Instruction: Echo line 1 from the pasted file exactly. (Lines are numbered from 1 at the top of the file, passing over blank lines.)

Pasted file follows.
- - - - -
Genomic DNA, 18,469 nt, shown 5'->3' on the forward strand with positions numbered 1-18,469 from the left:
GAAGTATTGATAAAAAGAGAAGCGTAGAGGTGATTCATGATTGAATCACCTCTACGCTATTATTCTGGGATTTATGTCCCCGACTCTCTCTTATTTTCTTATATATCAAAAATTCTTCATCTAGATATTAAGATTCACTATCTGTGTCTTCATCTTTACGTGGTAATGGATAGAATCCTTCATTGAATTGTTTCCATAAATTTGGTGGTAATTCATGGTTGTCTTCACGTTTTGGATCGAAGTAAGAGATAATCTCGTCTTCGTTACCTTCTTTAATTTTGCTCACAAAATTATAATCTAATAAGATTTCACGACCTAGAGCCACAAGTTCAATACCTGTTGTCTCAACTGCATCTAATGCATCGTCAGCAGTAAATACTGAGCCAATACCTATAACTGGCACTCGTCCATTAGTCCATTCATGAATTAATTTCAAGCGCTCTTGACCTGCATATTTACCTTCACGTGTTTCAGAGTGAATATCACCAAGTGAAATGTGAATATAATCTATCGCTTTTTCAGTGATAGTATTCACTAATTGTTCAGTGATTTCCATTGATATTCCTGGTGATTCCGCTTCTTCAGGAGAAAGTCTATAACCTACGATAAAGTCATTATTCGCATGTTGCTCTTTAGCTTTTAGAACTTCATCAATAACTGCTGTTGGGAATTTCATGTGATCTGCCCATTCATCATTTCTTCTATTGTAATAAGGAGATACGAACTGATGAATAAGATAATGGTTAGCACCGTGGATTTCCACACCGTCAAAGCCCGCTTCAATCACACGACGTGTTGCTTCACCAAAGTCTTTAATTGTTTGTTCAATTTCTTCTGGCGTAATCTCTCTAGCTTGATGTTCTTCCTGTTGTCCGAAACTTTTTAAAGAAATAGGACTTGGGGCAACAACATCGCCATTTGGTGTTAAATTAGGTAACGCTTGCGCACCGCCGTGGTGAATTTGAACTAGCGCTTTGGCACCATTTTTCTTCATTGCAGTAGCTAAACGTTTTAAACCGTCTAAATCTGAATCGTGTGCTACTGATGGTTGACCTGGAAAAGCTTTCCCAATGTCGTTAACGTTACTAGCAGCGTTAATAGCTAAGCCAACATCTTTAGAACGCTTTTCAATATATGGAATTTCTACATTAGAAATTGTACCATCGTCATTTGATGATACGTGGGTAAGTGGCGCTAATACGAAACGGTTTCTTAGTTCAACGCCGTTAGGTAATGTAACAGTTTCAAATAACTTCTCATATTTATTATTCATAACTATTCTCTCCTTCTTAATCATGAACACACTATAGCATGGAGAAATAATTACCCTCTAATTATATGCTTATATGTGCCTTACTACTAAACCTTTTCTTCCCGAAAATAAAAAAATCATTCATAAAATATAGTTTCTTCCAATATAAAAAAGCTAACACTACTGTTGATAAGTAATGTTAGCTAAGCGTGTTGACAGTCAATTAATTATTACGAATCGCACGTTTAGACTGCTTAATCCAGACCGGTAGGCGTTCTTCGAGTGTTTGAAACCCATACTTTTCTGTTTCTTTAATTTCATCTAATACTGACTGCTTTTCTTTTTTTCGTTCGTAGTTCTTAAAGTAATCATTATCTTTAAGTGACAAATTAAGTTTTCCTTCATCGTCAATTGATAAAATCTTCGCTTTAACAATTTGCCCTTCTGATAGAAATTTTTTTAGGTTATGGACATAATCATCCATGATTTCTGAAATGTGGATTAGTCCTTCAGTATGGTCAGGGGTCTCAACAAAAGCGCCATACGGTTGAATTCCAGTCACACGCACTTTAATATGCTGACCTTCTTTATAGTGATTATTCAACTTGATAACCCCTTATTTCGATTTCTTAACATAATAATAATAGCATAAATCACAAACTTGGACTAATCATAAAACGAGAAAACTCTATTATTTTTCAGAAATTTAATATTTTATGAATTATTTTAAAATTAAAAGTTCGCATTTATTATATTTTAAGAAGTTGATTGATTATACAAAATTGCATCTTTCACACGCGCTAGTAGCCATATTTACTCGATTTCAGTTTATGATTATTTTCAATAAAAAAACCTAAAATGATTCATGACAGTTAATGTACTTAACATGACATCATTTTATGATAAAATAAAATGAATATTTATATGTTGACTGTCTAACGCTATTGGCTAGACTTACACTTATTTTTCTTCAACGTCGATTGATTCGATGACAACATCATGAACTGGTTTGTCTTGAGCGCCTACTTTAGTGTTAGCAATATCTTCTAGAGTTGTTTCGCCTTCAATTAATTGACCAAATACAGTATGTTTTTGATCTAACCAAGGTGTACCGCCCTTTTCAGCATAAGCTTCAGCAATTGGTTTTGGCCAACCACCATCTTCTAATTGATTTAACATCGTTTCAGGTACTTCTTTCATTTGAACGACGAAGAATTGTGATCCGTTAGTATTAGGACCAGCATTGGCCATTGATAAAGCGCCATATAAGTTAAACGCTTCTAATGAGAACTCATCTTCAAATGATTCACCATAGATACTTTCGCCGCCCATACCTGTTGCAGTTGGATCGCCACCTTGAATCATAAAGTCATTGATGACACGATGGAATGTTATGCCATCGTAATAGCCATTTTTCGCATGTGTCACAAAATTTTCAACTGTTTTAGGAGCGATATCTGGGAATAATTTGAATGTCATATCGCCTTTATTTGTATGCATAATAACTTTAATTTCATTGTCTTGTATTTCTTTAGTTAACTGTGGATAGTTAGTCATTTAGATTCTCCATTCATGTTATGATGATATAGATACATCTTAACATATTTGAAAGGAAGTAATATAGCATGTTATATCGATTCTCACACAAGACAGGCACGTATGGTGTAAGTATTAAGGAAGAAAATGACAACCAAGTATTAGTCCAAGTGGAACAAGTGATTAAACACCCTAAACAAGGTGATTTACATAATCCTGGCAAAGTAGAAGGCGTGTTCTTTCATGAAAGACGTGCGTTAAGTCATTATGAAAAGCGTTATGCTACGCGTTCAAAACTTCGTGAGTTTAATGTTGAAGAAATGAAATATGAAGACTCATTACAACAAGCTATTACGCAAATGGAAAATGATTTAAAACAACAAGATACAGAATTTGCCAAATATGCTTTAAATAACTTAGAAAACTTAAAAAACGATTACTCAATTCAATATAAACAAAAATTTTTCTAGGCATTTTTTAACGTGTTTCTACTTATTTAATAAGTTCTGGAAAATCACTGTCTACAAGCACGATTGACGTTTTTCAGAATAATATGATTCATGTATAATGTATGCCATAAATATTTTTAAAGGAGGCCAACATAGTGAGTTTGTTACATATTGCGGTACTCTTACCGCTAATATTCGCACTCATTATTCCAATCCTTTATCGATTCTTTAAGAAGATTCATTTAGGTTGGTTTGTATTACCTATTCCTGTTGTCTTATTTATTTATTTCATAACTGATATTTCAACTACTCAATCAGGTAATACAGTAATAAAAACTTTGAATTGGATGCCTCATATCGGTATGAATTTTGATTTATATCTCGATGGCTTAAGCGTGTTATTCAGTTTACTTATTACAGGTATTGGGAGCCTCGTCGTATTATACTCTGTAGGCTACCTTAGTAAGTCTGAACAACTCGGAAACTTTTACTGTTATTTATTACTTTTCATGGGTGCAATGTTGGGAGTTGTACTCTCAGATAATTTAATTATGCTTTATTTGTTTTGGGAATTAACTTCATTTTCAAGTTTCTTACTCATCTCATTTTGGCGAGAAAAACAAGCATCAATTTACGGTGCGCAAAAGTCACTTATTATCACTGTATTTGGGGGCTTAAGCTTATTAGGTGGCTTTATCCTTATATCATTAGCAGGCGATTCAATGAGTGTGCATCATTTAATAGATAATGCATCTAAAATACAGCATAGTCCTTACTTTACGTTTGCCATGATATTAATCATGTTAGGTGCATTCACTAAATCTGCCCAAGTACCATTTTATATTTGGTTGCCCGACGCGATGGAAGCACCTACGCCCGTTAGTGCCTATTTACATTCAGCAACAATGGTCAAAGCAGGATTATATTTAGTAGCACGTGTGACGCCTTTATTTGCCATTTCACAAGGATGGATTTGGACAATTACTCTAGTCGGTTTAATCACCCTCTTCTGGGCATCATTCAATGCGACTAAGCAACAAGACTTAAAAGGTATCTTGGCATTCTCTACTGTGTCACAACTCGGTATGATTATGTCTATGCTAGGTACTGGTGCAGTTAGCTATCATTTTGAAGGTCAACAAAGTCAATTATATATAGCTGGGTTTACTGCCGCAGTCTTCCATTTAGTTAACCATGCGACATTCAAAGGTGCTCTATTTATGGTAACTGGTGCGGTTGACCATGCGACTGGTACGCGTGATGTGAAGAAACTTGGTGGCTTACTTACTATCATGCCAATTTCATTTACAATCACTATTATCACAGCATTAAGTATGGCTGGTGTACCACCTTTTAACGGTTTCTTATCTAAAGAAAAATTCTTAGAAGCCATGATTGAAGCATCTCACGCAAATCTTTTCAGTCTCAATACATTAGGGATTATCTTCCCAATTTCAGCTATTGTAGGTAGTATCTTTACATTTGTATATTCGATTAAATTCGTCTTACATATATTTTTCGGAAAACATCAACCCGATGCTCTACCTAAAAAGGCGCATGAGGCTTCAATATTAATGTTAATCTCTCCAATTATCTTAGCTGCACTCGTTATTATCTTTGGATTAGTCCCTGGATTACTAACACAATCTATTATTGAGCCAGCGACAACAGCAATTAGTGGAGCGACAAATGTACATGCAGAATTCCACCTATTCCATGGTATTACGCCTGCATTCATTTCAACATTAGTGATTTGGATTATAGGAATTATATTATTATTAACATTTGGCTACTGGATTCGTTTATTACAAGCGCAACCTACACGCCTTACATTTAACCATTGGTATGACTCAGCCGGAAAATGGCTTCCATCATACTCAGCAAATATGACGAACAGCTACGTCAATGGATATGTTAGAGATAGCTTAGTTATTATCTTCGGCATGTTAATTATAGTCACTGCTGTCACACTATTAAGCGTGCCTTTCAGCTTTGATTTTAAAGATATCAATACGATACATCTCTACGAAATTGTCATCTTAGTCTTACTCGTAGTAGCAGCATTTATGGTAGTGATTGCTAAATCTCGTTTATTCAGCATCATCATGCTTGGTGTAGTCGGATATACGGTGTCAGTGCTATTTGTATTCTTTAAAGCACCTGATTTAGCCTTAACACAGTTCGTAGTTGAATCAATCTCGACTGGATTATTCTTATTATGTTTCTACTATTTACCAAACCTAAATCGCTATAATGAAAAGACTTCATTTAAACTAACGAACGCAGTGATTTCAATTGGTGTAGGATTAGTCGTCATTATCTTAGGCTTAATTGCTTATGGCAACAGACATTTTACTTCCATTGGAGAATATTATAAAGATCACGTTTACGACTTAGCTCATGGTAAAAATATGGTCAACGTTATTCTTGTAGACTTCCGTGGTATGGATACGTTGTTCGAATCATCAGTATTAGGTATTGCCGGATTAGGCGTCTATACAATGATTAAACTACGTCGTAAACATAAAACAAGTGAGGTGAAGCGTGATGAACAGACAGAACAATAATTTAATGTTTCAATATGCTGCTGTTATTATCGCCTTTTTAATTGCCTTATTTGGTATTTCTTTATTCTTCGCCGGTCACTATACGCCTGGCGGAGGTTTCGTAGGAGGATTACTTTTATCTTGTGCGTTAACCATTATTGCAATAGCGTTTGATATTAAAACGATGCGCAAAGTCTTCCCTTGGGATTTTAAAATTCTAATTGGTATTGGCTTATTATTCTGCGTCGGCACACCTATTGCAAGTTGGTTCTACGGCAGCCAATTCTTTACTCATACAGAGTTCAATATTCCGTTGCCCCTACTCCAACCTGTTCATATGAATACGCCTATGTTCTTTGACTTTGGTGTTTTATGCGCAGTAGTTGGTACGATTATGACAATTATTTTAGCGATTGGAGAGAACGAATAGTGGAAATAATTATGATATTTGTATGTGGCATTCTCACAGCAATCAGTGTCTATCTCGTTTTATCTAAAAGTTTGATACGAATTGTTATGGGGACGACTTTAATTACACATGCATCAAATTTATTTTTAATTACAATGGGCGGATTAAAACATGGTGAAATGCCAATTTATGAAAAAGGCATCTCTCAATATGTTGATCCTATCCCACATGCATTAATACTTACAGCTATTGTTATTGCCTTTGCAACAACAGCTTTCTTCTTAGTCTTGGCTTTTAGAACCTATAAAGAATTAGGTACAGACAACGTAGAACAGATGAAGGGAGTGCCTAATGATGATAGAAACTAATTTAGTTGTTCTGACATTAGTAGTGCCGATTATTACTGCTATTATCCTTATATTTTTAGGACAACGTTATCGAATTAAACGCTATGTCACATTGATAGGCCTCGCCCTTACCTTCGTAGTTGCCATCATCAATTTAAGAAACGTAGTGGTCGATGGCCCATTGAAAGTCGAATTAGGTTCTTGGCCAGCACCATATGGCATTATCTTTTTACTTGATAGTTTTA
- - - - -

Genomic DNA, 18,469 nt, shown 5'->3' on the forward strand with positions numbered 1-18,469 from the left: